How to Powder Coat Coil Springs

No matter their purpose – be it appearance or corrosion resistance – sometimes plain metal springs simply aren’t enough. When this occurs, adding an interesting surface finish to enhance functionality or appearance without altering dimensions is the solution.

Two such processes include plating and powder coating. Here is what you should know about these processes:.

The Process

Coil springs play an integral part of a vehicle’s ride control system by helping absorb road impacts and support its weight, as well as stabilizing it on various terrain and road conditions.

Quality coil springs are constructed of wound metal coils that offer drivers a smooth, comfortable ride. However, some vehicles experience spring failure due to overloading – compressing coils over time until they break. When one breaks, suspension components such as struts and shocks may become damaged as a result of suspension component damage caused by broken coil springs.

To address these problems, many vehicle owners opt for having their coil springs powder coated. Powder coating uses an electric charge applied to powder particles as they are sprayed onto parts being coated and then cured at high temperatures – unlike chemical blackening or electrocoating which may alter dimensions over time. It’s therefore vital that only accredited facilities offer powder coating services.


Prepping springs for powder coating begins with an intensive cleaning that removes any dirt, grease or oils accumulated on them – this will enable the powder coating to adhere more securely and last longer.

Next step in powder coating the parts is sandblasting them. Sandblasting may reveal surface weaknesses on parts, for instance exposing a center bolt hole that allows shearing or spring breakage between U-bolts.

Metals like cast iron and aluminum contain pores that absorb oils during their manufacturing or usage processes, or during use. To eliminate this oil absorption, pre-baking at higher temperatures than powder coat curing is used (called outgassing) is required of cast parts as well as those exposed to an oily environment. This process helps eliminate these pores.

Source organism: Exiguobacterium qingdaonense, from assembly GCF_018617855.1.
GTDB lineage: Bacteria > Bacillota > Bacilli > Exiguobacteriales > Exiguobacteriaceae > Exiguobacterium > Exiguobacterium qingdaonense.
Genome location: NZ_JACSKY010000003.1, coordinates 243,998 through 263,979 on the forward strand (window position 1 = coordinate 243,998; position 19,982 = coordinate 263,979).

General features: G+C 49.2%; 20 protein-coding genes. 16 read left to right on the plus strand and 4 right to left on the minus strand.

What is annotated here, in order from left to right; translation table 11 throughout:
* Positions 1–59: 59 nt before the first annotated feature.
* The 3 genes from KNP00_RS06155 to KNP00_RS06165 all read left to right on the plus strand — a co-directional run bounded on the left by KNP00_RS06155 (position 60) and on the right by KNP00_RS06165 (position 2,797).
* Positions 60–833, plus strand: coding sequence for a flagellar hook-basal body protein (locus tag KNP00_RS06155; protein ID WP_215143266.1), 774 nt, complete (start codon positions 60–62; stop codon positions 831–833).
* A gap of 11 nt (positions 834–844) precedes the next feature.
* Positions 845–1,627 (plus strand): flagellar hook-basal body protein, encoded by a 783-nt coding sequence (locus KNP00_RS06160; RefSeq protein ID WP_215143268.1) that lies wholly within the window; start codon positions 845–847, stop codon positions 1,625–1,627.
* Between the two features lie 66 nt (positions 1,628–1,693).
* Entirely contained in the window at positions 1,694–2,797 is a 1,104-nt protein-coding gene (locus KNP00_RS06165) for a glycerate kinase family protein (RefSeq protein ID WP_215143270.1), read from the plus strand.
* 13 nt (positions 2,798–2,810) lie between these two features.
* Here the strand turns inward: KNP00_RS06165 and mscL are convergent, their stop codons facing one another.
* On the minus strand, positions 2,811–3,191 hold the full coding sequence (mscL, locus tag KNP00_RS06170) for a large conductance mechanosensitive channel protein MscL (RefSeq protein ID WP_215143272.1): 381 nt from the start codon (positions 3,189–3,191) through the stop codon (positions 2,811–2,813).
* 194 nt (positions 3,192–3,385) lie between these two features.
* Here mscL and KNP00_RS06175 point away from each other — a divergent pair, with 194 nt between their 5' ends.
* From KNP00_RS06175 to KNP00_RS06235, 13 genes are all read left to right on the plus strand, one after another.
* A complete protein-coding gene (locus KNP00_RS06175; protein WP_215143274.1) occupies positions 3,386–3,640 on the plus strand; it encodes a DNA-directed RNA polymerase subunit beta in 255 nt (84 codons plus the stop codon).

The Coating

Powder coating provides springs with a hard, stylish, and corrosion-protective surface finish that does not drip or run, providing seamless protection. Unlike liquid finishes, which often drip and run while providing protection, powder coating provides seamless protection.

Note that coating does not alter OE spring rate, wire diameter or coil count; adding additional coils could create touchpoints before full suspension compression which lead to coil binding causing immediate suspension component damage.

Powder coat cannot replace proper preparation of parts. Your local powder coater should sand blast your springs thoroughly to remove all dirt, oil and rust before powder coating them; this is necessary for creating long molecular chains which provide increased durability and resistance against environmental conditions, and remove imperfections to enhance aesthetic appeal – otherwise early failure of either coating or springs could occur.

The Finish

Powder coating on springs may chip under extreme stress, which is one reason Eibach recommends painting springs instead.

Powder coating springs is not only durable and visually appealing, it also adds an additional layer of protection by sealing them from dirt and debris that could scratch or dinge them over time. Powder coating makes a particularly attractive choice for springs that will be exposed to offroad use or experiencing lots of road wear.

I have personally had several coil springs powder coated and have seen no discernable change to their rate afterward, as the 400 degree temperature needed to cure the powder coat does not reach temperatures high enough to cause weakening that would eventually result in breaking.

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